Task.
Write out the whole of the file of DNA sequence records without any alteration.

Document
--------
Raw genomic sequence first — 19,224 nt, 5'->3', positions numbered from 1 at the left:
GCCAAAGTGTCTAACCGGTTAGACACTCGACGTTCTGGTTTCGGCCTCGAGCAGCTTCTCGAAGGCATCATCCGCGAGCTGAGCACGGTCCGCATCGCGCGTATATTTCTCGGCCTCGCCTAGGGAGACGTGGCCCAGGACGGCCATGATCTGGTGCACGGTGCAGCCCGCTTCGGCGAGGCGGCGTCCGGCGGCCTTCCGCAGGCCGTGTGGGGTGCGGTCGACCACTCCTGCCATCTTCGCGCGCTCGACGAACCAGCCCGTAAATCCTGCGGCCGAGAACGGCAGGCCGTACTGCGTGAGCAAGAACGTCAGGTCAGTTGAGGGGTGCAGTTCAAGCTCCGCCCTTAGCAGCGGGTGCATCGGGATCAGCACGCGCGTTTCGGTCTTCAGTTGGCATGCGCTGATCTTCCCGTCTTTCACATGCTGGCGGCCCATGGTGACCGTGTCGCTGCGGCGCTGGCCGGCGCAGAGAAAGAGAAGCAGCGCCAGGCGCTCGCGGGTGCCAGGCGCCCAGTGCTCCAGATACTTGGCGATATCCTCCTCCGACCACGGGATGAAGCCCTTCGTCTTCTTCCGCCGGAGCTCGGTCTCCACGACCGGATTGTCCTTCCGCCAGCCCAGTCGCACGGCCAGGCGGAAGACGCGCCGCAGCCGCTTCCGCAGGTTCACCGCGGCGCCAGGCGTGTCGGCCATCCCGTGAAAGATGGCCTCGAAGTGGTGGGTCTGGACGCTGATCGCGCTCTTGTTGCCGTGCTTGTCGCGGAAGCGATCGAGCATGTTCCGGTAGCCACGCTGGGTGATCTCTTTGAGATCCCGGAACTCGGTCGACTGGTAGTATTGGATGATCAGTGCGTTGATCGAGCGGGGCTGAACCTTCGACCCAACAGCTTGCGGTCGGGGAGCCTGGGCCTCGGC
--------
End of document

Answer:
Raw genomic sequence first — 19,224 nt, 5'->3', positions numbered from 1 at the left:
GCCAAAGTGTCTAACCGGTTAGACACTCGACGTTCTGGTTTCGGCCTCGAGCAGCTTCTCGAAGGCATCATCCGCGAGCTGAGCACGGTCCGCATCGCGCGTATATTTCTCGGCCTCGCCTAGGGAGACGTGGCCCAGGACGGCCATGATCTGGTGCACGGTGCAGCCCGCTTCGGCGAGGCGGCGTCCGGCGGCCTTCCGCAGGCCGTGTGGGGTGCGGTCGACCACTCCTGCCATCTTCGCGCGCTCGACGAACCAGCCCGTAAATCCTGCGGCCGAGAACGGCAGGCCGTACTGCGTGAGCAAGAACGTCAGGTCAGTTGAGGGGTGCAGTTCAAGCTCCGCCCTTAGCAGCGGGTGCATCGGGATCAGCACGCGCGTTTCGGTCTTCAGTTGGCATGCGCTGATCTTCCCGTCTTTCACATGCTGGCGGCCCATGGTGACCGTGTCGCTGCGGCGCTGGCCGGCGCAGAGAAAGAGAAGCAGCGCCAGGCGCTCGCGGGTGCCAGGCGCCCAGTGCTCCAGATACTTGGCGATATCCTCCTCCGACCACGGGATGAAGCCCTTCGTCTTCTTCCGCCGGAGCTCGGTCTCCACGACCGGATTGTCCTTCCGCCAGCCCAGTCGCACGGCCAGGCGGAAGACGCGCCGCAGCCGCTTCCGCAGGTTCACCGCGGCGCCAGGCGTGTCGGCCATCCCGTGAAAGATGGCCTCGAAGTGGTGGGTCTGGACGCTGATCGCGCTCTTGTTGCCGTGCTTGTCGCGGAAGCGATCGAGCATGTTCCGGTAGCCACGCTGGGTGATCTCTTTGAGATCCCGGAACTCGGTCGACTGGTAGTATTGGATGATCAGTGCGTTGATCGAGCGGGGCTGAACCTTCGACCCAACAGCTTGCGGTCGGGGAGCCTGGGCCTCGGC